Sunday, 22 August 2010

Sights Sounds and Smells

I am back on track (more about that in a later post). The first language I tried to learn was Mandarin Chinese, Mandarin has a huge advantage over Thai (for the remote learner) in that as I pointed out here: there are a lot of Chinese speakers. It is relatively easy to find them, relatively easy to get access to the language either actively or just to listen to how it is used in real life situations.

Ideally I would like to be able to wander around somewhere like here, listen observe, start getting involved:

There would seem to be a huge advantage to learning a language in the place that it is naturally spoken. Not long ago I was at an English market that had a stall selling home made Asian/Indian foods (run by an English lady). It was a very popular store, I had to queue, at the front of the queue were what appeared to be an older Thai lady and her daughter, the daughter acting as interpreter and dealing with the things the elder lady wanted. I wasn't close enough to hear much but at one point the elder lady inhaled deeply and clearly said "hom" and indeed the food did smell wonderful. Imagine if the whole market was full of this, สนุกดีใช่ไหม?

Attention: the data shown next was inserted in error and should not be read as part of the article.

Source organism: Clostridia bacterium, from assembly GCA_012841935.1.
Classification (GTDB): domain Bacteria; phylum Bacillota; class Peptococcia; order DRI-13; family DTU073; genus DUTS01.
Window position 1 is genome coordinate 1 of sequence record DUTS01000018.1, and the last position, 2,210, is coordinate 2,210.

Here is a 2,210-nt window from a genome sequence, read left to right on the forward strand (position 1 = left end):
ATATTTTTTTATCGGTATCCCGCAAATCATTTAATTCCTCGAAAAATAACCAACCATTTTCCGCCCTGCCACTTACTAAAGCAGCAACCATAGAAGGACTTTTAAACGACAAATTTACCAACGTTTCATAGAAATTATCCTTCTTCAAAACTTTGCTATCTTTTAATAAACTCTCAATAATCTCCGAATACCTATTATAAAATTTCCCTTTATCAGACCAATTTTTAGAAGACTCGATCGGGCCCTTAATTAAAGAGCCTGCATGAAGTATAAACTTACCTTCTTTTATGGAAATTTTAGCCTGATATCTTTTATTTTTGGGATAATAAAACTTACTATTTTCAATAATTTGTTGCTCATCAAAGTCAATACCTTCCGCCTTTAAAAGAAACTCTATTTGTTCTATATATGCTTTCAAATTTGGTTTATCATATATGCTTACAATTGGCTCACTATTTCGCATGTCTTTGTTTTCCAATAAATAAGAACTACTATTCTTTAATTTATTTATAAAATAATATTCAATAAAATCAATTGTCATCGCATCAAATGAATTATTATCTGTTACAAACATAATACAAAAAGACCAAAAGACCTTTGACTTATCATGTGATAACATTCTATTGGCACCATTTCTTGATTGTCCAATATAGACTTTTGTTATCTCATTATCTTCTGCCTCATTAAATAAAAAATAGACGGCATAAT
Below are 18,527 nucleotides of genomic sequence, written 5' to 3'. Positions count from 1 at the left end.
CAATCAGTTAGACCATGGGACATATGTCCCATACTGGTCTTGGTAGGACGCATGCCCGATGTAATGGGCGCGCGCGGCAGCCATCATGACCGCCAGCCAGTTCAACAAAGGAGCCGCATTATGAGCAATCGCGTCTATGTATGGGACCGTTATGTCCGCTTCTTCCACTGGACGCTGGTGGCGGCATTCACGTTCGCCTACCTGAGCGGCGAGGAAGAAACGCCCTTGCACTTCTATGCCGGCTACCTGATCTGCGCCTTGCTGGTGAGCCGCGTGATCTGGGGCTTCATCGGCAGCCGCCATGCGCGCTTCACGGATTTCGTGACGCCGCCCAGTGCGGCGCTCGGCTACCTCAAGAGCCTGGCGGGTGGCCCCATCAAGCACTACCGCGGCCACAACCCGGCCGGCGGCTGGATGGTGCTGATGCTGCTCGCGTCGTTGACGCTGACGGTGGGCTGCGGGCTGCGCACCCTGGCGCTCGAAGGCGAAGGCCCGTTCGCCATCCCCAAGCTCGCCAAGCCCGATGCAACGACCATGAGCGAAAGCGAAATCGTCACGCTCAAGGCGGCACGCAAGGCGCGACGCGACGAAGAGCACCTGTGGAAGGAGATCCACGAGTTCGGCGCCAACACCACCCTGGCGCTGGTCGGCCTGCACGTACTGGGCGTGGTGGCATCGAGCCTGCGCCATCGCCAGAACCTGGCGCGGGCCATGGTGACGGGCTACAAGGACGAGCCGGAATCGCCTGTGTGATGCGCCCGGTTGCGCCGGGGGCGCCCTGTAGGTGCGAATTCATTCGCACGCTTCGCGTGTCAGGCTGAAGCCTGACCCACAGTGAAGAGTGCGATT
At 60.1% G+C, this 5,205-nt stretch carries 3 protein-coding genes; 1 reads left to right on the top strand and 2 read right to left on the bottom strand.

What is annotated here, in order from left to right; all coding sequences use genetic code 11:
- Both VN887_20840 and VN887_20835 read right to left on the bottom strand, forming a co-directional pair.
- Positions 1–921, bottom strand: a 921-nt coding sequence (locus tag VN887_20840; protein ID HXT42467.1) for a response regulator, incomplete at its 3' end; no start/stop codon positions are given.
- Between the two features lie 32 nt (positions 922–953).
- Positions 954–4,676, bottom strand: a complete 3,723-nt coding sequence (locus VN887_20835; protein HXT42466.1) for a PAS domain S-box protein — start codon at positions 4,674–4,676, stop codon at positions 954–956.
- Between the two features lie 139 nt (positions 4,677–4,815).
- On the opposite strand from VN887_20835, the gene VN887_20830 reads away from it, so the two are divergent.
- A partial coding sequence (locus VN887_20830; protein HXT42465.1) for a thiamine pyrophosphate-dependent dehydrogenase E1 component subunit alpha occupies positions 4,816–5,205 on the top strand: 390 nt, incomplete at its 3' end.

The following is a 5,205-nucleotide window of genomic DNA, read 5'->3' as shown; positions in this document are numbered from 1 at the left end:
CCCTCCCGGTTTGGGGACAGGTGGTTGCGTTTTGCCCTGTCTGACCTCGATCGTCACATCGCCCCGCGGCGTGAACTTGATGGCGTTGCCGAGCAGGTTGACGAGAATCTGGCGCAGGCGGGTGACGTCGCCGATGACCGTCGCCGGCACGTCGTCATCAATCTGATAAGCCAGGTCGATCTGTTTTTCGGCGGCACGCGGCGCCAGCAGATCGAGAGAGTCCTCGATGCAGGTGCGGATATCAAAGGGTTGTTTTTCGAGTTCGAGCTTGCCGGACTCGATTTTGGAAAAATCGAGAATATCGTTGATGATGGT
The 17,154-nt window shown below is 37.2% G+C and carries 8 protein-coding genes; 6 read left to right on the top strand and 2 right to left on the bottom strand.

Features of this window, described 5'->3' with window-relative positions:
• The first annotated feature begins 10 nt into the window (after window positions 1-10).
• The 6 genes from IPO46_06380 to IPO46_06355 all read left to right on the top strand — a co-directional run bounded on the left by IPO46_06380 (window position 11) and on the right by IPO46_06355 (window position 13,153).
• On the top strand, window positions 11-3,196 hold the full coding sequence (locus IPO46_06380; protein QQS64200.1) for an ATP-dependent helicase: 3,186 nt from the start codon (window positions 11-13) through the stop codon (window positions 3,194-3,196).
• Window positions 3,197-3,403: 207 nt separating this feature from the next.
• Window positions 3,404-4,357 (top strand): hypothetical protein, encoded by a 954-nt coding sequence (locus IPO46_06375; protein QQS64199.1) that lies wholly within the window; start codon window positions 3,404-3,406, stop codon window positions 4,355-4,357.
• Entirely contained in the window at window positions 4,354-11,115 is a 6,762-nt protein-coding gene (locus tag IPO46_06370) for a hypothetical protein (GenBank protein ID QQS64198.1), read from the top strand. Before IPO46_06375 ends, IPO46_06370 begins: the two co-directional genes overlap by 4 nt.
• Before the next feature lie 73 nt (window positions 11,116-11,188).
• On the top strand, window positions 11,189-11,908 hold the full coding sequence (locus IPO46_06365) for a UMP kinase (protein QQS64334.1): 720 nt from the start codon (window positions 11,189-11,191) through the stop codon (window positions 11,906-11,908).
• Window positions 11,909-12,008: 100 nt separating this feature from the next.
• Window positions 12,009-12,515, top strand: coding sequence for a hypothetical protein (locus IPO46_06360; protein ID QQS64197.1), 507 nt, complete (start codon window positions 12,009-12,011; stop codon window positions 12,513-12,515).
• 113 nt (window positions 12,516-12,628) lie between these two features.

A while ago I was working with a contractor who had developed a passion for Thailand, he started learning Thai in the early 1970's, at one point he traveled to London just to get hold of some recordings of Thai speech, until that point he had never heard Thai, everything he knew was in books (not very helpful books at that), how things have changed, I guess I shouldn't complain.

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